Dearest, worry not, but I myself was slightly wounded in the fray as a would-be assassin knocked me senseless. Thankfully, a member of the crew readily dispatched the red savage’s soul to Hell afore the mortal blow could be dealt. I was left with nothing too much but a lump upon the head and the red mark of his vile body upon mine, ack, cousin, I do swear I can still smell the stench of his grease upon me! Horrid!
The day’s work done, we returned to our camp and found the dear Mr. B’s delicious burgoo bubbling and smelling as a meal fit for a king. Indeed the meal was quite satisfying.
Later, as the time of the Grand Ball drew near the ladies of the camp and indeed many of the men, presented themselves in a new light, quite clean, proper and well healed. The race to the regency had presented several of the ladies with new gowns which were quite astounding and even Mr. Henderson was well turned out in a fine pair of trousers. Captain McCrary, Remington and Mr. B presented themselves quite well armed! Indeed, every member of the crew held some little surprise for any man who should dare attempt liberties with the Pyrate crew!
Off we set for the Grand Ball, which did not disappoint all who attended, though those better accustomed to dancing were perhaps a bit displeased. The fine Mr. K, looking quite dashing escorted my return to the pyrate camp, with one short but much enjoyed stop at the Navy Artillery camp. One does try so hard Cousin to maintain the countenance of a lady, and yet I fear I failed. In a feeble attempt at humor my wicked nature was quite audibly displayed. Though the gentlemen did laugh quite heartily, so perhaps my fears are unsubstantiated.
Soon Mr. K and I retired back to the Pyrate camp whereupon we discovered nearly all and every man of the 42nd Highland Brigade had also gathered upon the steep bank of the river. My escort faded into the darkness of the camp and the boys of the brigade did their best to entertain us. Ah, and so they did dear cousin, for there are a few lads amongst them one would surely consider entertaining! Though more as a catch and release, than on a permanent basis.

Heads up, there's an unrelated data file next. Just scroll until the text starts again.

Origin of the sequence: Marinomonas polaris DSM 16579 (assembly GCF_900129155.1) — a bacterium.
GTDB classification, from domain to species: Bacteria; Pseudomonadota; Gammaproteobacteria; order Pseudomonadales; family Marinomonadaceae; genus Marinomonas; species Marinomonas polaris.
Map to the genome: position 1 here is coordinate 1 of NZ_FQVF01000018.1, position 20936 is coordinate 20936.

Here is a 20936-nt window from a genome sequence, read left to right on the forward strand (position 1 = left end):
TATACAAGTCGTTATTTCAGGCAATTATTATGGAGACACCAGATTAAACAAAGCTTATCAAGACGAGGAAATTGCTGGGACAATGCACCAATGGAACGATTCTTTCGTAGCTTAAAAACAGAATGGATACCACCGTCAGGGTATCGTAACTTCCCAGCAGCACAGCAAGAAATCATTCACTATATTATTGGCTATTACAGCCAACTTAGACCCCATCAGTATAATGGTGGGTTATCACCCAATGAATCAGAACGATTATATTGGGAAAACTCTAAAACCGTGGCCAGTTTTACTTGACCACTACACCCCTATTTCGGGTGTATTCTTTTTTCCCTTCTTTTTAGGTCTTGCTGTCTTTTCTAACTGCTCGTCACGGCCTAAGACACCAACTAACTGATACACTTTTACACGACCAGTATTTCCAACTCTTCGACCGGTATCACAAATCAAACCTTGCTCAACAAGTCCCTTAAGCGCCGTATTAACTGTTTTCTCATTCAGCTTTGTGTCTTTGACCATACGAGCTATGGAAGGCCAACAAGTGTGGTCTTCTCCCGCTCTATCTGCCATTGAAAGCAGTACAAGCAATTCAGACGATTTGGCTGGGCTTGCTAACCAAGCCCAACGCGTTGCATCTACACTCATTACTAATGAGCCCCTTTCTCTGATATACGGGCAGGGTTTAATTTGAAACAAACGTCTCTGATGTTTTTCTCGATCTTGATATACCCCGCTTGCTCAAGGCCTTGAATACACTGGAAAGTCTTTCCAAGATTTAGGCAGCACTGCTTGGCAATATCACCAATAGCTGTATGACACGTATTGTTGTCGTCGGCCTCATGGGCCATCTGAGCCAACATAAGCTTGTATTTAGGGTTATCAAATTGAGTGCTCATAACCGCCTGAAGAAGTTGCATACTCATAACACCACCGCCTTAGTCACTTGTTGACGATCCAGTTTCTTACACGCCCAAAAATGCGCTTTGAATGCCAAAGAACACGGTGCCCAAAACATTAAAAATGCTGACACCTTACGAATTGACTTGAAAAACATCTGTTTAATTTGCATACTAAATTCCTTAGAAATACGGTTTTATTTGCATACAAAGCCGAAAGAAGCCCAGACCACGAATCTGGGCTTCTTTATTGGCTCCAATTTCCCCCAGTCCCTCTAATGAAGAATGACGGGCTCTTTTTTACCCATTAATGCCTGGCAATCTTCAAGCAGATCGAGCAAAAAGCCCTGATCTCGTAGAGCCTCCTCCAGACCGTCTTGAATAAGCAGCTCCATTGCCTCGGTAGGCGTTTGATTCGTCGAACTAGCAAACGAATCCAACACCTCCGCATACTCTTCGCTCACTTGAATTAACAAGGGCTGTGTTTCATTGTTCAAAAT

Dearest cousin, you’ll note my name again does not appear upon the end of this missive to you. For surely, I would never want you to be threatened by my wickedness. I fear I have acquired a skill most unsuitable for any lady, aye, as I’ve told you before; the slight of my hand has garnered a prize or two! Indeed, the highland lads gave up much the evening of the Grand Ball. Daggers, knives, and swords of all shape and size did pass through my hands. The grandest prize of all, you’ll nary believe, but truly I tell thee, the Captain’s own fine sword!
Yes, indeed the very Captain’s sword, made for him by the master sword and knife maker Mr. Glenn McClain! With a bump and caress it was out of his sheath and quickly into my possession. Cousin, you can hardly imagine his face as I laid it across my arm and offered it back to him, merely to show him the skills which he now commands. The snarl which crossed his lips turned to a glinty smile as he saw the income I would surly procure on behalf of the crew. Together, the remainder of the evening we did make many a mark pay for their attendance at the Pyrate party.
The following day we discovered many an item left within our camp, aye fine things lost over the dangerously high river embankment, as many as four or possibly five gentlemen experienced a last step which brought them into the cool waters of the Mississinewa. Our plan had worked perfectly!
As the sun rose, the Widow Black was piteously slow in procuring her lifesaving elixir and we found ourselves quite ready to go to blows. Were it not for a hidden stash of the miracle sustenance of early morning life, I fear dear cousin how the day would have begun. Tempers flared upon the new day, yet after a time the brew was perfected and our cups once more filled.
Battles raged once more upon the river, many lives were lost and yet Cousin we were most
fortunate to not only live through another beautiful day, we cleared the land and seas of our enemies, greedily took their weapons and plunder and set off to return to our camp none the less for the work.
Dearest, I know not when we shall ever see one another again, yet I beg you to keep me in your heart and in your prayers as you are in mine,
All my love dear Cousin,
Lest anyone be overly concerned for the fate of the pyrate Z, let it be known no actual thievery took place at the Pyrate camp on the banks of the Mississinewa River, further, all missing items were returned to their rightful owners.
For another perspective on Pirates of Paynetown visit the Pirate Surgeons Journal http://www.markck.com/pages/Piracy/Paynetown10/Paynetown_10_Ch5.htm